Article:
The Guide is an invaluable online tool for litigation and transactional attorneys. The Guide provides for more than 70 common law causes of action:

- Each action’s elements;
- The most recent state and federal cases that cite the actions’ elements;
- The applicable statute of limitations for each action; and
- Defenses to each cause of action.
- AND, The Guide is updated annually.

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Negligent Hiring, Supervision and Retention

1 Elements and Case Citations

“California case law recognizes the theory that an employer can be liable to a third person for negligently hiring, supervising, or retaining an unfit employee. . . . Liability is based upon the facts that the employer knew or should have known that hiring the employee created a particular risk or hazard and that particular harm materializes”

Doe v. Capital Cities, 50 Cal. App. 4th 1038, 1054 (1996).

“Liability for negligent ... retention of an employee is one of direct liability for negligence, not vicarious liability.” Delfino v. Agilent Techs., Inc., 145 Cal. App. 4th 790, 815 (2006),

Restatement Second of Agency § 213.

Restatement Third of Agency § 7.05 (“A principal who conducts an activity through an agent is subject to liability for harm to a third party caused by the agent's conduct if the harm was caused by the principal’s negligence in selecting, training, retaining, supervising, or otherwise controlling the agent.”) (cited with approval in Phillips v. TLC Plumbing, Inc., 172 Cal. App. 4th 1133, 1140 (2009)).

The claims sometimes includes allegations of negligent training. See, e.g., Delgado v. Trax Bar & Grill, 36 Cal. 4th 224, 240 n.21 (2005) (noting in dicta that where “a proprietor is legally obligated to provide guards to protect the safety of its patrons—the proprietor might be held vicariously liable for the ensuing negligence of its guard . . ., or for its own negligence in selecting, training, supervising, or retaining the guard”).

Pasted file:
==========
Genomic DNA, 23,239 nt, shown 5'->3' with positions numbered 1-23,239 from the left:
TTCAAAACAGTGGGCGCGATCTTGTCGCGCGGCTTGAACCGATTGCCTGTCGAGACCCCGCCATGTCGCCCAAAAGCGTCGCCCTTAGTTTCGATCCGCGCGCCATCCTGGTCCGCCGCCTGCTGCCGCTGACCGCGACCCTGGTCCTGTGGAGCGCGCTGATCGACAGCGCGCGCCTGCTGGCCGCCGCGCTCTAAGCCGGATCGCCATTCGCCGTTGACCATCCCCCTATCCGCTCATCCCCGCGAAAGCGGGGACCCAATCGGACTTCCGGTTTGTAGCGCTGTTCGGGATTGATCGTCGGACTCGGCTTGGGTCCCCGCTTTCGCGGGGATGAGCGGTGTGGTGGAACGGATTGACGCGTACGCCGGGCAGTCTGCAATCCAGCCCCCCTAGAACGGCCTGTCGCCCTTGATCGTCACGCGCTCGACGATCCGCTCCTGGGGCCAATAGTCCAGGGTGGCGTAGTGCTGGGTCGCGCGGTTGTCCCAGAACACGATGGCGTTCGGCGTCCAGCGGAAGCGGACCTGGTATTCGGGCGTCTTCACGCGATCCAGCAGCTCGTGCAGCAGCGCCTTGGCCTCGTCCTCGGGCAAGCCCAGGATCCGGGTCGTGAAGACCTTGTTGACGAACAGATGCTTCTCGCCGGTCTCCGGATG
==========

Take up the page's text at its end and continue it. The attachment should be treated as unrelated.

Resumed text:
Supreme Court of California: C.A. v. William S. Hart Union High School Dist., 53 Cal. 4th 861, 875 (2012).

California 1st District: Juarez v. Boy Scouts of America, Inc., 81 Cal. App. 4th 377, 395 (2000).

California 2d District: Doe v. Capital Cities, 50 Cal. App. 4th 1038, 1054 (1996).

California 3d District: Federico v. Superior Court, 59 Cal. App. 4th 1207, 1213-14 (1997).

California 4th District: Phillips v. TLC Plumbing, Inc., 172 Cal. App. 4th 1133, 1139-40 (2009); Roman Catholic Bishop v. Superior Court, 42 Cal. App. 4th 1556, 1564-65 (1996).

California 5th District: None.

California 6th District: Delfino v. Agilent Technologies, Inc., 145 Cal. App. 4th 790, 815 (2006).


United States Court of Appeal for the 9th Circuit: Webb v. Olive Garden Italian Restaurants/Darden Rests., 424 Fed. Appx. 660, 661 (9th Cir. 2011); Batista v. Stewart Enters., 126 Fed. Appx. 767, 771 (9th Cir. 2005); Willis v. City of L.A., 57 Fed. Appx. 283, 288 (9th Cir. 2002).

Central District: Jhaveri v. ADT Sec. Serv., No. 2:11-cv-4426-JHN-MANx, 2012 U.S. Dist. LEXIS 38100, at *7-8 (C.D. Cal. Mar. 6, 2012); United States v. Sequel Contractors, Inc., 402 F. Supp. 2d 1142, 1155 (C.D. Cal. 2005).

Eastern District: Grimes v. Biter, No. 1:13cv00393 DLB PC, 2013 U.S. Dist. LEXIS 142151, at *7 (E.D. Cal. Sept. 30, 2013); Fisher v. City of Modesto, No. 1:10-cv-01029 OWW JLT, 2011 U.S. Dist. LEXIS 20494, at *8-9 (E.D. Cal. Mar. 2, 2011).

Northern District: Pickard v. Holton, No. 12-cv-01489-JST, 2013 U.S. Dist. LEXIS 132202 at *22-23 (N.D. Cal. Sept. 16, 2013); Jackson v. Silicon Valley Animal Control Auth., No. C 07-5667 RS, 2008 U.S. Dist. LEXIS 98521, at *13 (N.D. Cal. Dec. 5, 2008).

Southern District: In re Zora Analytics, LLC, No. 3:13-CV-639-JM (WMC), 2013 U.S. Dist. LEXIS 128489, at *19-20 (S.D. Cal. Sept. 9, 2013).

2 Issues and Defenses to Claim for Negligent Hiring, Supervision & Retention

(1) Cal. Code Civ. Proc. § 431.30(b)(2) (pleading affirmative defenses), and other standard defenses. See Chapter 1 for all defenses.

(2) Statute of Limitations: Cal. Code Civ. Proc. § 335.1 (two years).

(3) Standard of Care: “The fact that the agent is ‘incompetent, vicious, or careless’ is insufficient to establish direct liability of the principal.” Campbell v. Feld Enertainment, Inc., Nos. 12-CV-4233-LHK,13-CV-0233-LHK, 2013 U.S. Dist. LEXIS 145495, at *29-30 (N.D. Cal. Oct. 4, ,2013).

(4) School Liability: Students can hold schools liable for negligent supervision. M. W. v. Panama Buena Vista Union School Dist., 110 Cal. App. 4th 508, 518 (2003).

(5) See Affirmative Defenses re Negligence, Ch. 48.